- appearing to use license as a pretext to launder “criminal activity derived funds”;
- inability to demonstrate a licensed business operating consistently under state law or legitimate source of significant outside investments;
- concealing or disguising cannabis involvement;
- being, or having been, subject to a marijuana-related law or regulation enforcement action (including owners and/or operators);
- engaging in international or interstate activity including making/receiving out-of-state cash deposits or interstate transfers; or
- purporting to be a “non-profit” while engaged in commercial activity inconsistent with classification.
Financial Institutions’ Perspective: “Bang Ain’t Worth the Buck”
Because FinCEN’s Marijuana Banking Update reports that 400 financial institutions made marijuana-related filings for the period ending Sept. 31, 2017, less than .03 percent of our nation’s 11,954 regulated banks and credit unions provided MRBs with financial services.
Beyond being viewed as “insufficiently legal,” because providing financial services to MRBs presents unquantifiable compliance risk and costs, most banks refuse regardless of the return.
Banks are willing to take “reasonable risks” offering a reasonable return involving a definable cost of managing compliance fulfillment, i.e., satisfying numerous overseeing bodies’ regulations. Because managing compliance liability for traditional business lines like deposits, checking accounts and mortgage lending requires adhering to an estimated 16,000 pages of rules, considerable additional compliance duties are only cost effective if accompanied by a significant increased profit margin.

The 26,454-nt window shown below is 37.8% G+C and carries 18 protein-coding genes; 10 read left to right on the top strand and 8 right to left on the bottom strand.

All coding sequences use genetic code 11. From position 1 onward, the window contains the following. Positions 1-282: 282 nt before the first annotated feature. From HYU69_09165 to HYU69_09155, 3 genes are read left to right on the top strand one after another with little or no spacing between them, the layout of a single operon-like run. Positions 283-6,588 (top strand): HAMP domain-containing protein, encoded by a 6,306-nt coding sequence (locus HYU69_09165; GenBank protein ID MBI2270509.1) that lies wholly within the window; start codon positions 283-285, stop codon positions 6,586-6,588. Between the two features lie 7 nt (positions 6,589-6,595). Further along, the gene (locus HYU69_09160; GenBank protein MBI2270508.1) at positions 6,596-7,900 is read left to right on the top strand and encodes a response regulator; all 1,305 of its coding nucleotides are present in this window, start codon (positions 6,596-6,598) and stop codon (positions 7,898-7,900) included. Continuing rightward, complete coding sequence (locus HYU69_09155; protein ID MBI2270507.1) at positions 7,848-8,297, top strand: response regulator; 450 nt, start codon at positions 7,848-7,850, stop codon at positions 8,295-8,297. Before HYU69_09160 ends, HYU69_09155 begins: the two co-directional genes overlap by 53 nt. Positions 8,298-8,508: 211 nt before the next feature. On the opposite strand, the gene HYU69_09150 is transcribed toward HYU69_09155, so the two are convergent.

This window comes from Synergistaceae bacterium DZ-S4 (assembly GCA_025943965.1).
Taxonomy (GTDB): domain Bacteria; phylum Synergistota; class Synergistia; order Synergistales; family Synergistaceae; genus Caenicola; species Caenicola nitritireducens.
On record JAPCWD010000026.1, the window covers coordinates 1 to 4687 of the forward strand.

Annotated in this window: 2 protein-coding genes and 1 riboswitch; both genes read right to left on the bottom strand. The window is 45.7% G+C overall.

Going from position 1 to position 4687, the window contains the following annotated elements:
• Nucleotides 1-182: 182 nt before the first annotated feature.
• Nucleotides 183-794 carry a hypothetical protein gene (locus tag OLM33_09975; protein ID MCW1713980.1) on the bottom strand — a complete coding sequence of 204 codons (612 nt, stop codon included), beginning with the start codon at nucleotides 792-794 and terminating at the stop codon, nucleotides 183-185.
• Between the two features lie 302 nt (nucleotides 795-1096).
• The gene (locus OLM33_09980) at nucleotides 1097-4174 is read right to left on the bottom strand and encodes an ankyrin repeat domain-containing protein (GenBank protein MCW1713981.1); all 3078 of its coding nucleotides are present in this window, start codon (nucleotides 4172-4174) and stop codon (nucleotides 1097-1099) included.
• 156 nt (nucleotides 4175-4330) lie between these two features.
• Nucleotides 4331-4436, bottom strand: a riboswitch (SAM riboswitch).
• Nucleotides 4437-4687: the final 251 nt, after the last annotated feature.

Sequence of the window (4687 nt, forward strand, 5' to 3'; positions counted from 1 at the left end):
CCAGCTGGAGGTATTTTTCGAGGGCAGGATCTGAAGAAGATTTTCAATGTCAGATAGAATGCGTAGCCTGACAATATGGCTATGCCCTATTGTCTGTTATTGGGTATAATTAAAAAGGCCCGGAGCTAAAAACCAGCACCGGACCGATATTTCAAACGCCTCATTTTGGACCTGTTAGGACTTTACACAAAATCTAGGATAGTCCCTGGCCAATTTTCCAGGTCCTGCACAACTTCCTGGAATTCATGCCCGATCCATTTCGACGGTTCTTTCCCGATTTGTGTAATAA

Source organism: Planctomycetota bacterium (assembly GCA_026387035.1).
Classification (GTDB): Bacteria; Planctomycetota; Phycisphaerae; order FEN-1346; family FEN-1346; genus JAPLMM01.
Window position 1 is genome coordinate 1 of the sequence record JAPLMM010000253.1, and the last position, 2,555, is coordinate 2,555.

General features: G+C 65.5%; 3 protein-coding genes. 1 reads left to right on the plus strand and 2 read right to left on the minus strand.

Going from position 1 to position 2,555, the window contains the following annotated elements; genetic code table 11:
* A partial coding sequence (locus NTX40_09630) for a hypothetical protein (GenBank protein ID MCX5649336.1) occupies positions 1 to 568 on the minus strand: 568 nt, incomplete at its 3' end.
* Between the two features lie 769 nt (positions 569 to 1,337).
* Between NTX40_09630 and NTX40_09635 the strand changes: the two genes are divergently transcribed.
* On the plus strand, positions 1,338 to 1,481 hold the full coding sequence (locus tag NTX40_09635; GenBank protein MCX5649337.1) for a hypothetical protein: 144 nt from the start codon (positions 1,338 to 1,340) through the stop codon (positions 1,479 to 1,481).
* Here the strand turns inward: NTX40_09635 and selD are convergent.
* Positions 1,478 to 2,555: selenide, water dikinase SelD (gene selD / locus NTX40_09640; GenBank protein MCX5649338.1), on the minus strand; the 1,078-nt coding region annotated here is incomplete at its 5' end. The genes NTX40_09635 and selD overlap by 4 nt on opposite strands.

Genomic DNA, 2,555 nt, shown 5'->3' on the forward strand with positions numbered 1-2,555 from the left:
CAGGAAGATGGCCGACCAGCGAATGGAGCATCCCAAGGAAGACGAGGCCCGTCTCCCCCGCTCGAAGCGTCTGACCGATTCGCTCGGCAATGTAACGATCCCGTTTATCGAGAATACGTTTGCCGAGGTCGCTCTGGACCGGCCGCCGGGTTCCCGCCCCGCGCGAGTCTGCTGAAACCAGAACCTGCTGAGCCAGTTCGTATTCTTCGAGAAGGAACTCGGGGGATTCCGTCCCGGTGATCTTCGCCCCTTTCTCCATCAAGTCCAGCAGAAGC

Due to the enormous Bank Secrecy Act and FinCEN Guidance compliance costs, most banks are incapable of profitably providing financial services to MRBs.
The FinCEN Guidance compounds compliance costs by requiring that a bank providing financial services to a marijuana-related business file suspicious activity reports (SARs) following aforementioned “red flags” or if it knows, suspects or has reason to suspect that a conducted or attempted transaction: (i) involves—or is an attempt to disguise—funds derived from illegal activity; (ii) is designed to evade Bank Secrecy Act regulations; or (iii) lacks a business or apparent lawful purpose. Because, regardless of state law, federal law bars all growing and selling, all MRBs’ financial transactions involve funds derived from illegal activity requiring banks to file a “Limited,” “Priority” or “Termination” SAR with every deposit, withdrawal or transfer.